Around this time last year, I thought I’d found a pretty perfect balance in all areas of my home, work and social life. My career with Keogh was continuing to evolve in a great direction… I’d even gone more than a year without biting my nails.
Then in March of 2019, a very important person in my life received a terrible medical diagnosis.
If there’s anything that will prompt you to give your priorities a long hard look, a loved one facing a trauma will do it. There are emotional shockwaves of the event obviously, but also on a practical level, there’s so much to do to support that person and their family, whom you both love and feel a sense of responsibility towards.
When an issue so important takes much of your focus, something has to give, and I saw that my goals and life as it was, weren’t in balance – particularly in my own home and on a wellness level.
I know that getting side-tracked is something we all experience. We think we have a good idea of where we’d like to head, then for various reasons (internal or external) we are waylaid on the journey. So, when do we know we’ve been derailed, and how do we get back on track?
“The river is constantly turning and bending and you never know where it’s going to go and where you’ll wind up. Following the bend in the river and staying on your own track path means that you are on the right track. Don’t let anyone deter you from that.”
– Eartha Kitt
We could make New Year’s resolutions, but according to businessinsider.com 80% of these fail in or before February. There are many reasons we can point to: a lack of support when commitment begins to waver, poor planning, triggering circumstances. When you look at it, a ‘resolution’ is rarely resolute.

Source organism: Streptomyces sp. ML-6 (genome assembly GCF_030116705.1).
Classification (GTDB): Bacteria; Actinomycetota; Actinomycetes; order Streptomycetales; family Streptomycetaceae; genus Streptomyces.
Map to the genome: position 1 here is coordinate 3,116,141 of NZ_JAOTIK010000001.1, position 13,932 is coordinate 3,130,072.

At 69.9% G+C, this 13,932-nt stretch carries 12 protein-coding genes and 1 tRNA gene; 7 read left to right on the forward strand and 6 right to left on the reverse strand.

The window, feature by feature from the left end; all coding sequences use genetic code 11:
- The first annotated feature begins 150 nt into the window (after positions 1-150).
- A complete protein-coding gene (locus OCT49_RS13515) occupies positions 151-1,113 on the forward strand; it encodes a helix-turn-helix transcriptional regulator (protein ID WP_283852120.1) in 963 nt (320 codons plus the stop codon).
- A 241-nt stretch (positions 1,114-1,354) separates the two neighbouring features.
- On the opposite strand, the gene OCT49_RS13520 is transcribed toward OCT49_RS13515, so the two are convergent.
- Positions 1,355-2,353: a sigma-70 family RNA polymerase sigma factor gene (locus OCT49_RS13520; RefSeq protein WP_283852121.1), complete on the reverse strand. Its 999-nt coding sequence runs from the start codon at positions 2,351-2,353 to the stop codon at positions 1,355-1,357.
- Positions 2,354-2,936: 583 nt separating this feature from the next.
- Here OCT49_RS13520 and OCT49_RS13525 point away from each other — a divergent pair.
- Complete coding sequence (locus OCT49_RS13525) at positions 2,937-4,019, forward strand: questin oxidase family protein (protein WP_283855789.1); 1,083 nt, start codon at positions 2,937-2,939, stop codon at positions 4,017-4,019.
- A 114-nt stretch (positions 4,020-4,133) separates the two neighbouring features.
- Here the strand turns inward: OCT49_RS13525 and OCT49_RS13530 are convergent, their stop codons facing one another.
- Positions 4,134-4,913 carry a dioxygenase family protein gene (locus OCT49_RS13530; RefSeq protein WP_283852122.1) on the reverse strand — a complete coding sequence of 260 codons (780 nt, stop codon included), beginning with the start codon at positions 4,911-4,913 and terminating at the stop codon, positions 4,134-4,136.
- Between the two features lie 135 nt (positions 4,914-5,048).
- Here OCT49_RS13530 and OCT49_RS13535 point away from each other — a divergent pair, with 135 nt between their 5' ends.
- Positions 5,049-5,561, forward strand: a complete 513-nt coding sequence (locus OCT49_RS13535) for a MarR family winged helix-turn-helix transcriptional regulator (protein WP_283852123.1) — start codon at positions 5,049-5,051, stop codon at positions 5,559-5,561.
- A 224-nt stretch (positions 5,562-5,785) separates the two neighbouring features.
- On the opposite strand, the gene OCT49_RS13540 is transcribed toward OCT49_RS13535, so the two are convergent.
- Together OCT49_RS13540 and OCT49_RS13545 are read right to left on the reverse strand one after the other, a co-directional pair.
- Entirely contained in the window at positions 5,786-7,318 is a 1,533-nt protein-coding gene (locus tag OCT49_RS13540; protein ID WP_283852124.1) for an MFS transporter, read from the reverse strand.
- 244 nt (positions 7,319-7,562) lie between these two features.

Why? Well for a start New Year’s resolutions are a cliche: exercising more, saving money, losing weight. They all sound good on the surface, but they’re also vague and don’t take into account all the other shifts that have to occur to make them happen. Resolutions made in isolation of other factors in your life can be hard to achieve and easy to give up. So let’s ditch the term “resolution” and look at goals.
How can we make goals stick and motivate us to succeed in achieving them?
For me, it’s considering the big picture – and the perfect tool I like to use is Keogh’s Wisdom Wheel.
Instead of what issues do I have to resolve, the better question might be: “How would I like to see myself at the end of 2020?”
If you have a specific goal, ask, “What parts of the wisdom wheel does my goal most fit within?”
Is that actually an area that needs your attention, that you feel is out of balance? Try and pick goals that help balance all four quadrants